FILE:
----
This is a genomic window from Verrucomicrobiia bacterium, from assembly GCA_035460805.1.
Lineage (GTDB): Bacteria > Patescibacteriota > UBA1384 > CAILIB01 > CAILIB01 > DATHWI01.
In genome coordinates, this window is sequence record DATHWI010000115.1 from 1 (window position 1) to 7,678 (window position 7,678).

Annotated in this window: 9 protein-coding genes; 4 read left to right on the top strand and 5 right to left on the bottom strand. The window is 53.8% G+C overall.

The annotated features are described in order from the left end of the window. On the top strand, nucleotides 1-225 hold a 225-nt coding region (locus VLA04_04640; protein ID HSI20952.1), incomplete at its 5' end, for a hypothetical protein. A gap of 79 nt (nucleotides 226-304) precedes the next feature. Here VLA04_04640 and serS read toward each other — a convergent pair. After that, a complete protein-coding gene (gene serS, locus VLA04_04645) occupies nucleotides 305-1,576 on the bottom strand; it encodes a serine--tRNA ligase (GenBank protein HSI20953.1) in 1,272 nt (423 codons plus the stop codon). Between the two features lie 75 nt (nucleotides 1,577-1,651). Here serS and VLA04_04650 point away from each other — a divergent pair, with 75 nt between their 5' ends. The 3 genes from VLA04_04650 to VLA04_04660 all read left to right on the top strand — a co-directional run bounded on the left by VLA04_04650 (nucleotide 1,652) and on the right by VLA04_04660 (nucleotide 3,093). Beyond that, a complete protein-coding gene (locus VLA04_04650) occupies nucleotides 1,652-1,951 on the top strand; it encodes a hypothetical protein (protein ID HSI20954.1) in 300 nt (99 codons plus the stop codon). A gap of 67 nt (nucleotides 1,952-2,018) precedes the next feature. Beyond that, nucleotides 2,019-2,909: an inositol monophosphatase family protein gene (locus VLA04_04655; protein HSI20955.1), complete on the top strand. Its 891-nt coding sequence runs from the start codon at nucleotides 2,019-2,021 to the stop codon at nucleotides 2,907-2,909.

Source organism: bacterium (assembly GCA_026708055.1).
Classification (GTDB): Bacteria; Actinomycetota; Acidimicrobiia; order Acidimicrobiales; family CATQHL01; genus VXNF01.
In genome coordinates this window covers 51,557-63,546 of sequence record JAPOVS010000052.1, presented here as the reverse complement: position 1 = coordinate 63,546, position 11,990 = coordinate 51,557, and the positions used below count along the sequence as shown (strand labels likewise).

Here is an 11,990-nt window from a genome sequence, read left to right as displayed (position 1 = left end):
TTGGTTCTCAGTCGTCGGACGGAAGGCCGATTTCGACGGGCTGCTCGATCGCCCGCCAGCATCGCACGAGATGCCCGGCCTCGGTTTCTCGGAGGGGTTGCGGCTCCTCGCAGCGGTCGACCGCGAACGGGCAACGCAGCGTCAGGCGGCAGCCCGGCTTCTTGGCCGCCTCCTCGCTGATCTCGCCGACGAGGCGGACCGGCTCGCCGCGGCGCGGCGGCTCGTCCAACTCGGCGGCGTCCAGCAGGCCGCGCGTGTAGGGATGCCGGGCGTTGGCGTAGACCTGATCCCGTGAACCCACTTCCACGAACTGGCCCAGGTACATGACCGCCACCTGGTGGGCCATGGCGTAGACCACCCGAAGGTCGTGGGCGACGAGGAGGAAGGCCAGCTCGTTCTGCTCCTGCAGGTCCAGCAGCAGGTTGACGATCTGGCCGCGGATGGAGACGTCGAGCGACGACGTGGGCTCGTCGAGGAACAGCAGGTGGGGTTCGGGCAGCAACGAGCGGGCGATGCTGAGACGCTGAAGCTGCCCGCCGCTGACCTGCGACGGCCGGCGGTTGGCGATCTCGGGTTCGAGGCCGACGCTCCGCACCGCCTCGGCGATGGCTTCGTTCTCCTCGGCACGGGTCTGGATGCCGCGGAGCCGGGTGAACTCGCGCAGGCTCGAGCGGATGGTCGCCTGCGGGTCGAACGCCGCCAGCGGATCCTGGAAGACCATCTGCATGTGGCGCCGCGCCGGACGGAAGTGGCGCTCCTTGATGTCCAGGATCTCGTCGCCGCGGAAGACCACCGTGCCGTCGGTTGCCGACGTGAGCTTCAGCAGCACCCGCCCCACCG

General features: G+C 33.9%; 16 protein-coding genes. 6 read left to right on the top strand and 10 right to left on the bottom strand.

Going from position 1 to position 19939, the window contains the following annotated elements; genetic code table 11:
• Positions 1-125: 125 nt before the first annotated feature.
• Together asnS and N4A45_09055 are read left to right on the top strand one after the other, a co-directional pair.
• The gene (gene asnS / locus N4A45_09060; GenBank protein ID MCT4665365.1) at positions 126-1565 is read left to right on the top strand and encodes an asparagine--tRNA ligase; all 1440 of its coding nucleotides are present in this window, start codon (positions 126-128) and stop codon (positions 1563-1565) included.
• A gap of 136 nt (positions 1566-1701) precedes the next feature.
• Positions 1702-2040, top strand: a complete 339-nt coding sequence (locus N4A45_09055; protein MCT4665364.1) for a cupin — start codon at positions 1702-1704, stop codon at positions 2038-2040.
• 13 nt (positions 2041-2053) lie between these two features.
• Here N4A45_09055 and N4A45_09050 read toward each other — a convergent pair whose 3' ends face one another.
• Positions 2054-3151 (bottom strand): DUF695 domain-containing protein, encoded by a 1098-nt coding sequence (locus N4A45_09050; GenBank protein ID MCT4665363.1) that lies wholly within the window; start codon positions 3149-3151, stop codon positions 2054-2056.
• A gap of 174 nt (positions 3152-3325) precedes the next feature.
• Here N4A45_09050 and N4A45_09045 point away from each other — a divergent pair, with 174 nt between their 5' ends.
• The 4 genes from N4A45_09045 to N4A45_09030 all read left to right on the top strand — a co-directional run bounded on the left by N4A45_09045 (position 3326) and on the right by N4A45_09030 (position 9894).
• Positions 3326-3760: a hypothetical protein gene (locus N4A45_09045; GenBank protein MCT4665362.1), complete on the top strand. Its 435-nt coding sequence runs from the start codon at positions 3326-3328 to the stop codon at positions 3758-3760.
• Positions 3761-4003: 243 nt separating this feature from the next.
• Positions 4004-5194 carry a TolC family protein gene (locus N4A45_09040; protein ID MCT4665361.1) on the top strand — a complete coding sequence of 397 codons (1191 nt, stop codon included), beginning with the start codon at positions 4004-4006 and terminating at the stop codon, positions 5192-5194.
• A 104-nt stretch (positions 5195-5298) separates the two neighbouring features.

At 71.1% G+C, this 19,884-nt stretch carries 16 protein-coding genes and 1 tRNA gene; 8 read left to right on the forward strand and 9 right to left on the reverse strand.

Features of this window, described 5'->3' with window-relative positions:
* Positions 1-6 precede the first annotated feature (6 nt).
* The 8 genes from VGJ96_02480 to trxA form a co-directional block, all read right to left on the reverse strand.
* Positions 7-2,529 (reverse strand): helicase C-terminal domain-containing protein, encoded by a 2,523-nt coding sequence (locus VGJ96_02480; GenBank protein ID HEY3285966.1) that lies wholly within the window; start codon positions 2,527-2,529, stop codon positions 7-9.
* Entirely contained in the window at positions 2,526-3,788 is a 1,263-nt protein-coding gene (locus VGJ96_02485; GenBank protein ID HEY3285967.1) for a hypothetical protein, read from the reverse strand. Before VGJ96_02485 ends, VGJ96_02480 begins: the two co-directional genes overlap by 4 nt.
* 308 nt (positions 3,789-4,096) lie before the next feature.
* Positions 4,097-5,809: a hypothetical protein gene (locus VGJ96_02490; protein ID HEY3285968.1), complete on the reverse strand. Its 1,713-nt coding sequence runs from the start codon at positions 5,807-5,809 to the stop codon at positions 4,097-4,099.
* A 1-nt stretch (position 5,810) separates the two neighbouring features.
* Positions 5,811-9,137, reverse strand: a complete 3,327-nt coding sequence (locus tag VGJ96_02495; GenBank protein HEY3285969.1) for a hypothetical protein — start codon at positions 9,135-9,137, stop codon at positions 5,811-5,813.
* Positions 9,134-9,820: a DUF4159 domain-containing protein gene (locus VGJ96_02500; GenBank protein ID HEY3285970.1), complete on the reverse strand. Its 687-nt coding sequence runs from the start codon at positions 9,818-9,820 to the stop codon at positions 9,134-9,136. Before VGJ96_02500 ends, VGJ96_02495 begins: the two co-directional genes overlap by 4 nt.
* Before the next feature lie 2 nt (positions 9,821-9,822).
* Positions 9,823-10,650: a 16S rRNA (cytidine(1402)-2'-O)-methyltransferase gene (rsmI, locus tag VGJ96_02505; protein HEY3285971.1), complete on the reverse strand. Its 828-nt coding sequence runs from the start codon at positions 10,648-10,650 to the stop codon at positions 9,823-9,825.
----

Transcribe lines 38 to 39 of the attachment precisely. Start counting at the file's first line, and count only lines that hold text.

* Positions 9,134-9,820: a DUF4159 domain-containing protein gene (locus VGJ96_02500; GenBank protein ID HEY3285970.1), complete on the reverse strand. Its 687-nt coding sequence runs from the start codon at positions 9,818-9,820 to the stop codon at positions 9,134-9,136. Before VGJ96_02500 ends, VGJ96_02495 begins: the two co-directional genes overlap by 4 nt.
* Before the next feature lie 2 nt (positions 9,821-9,822).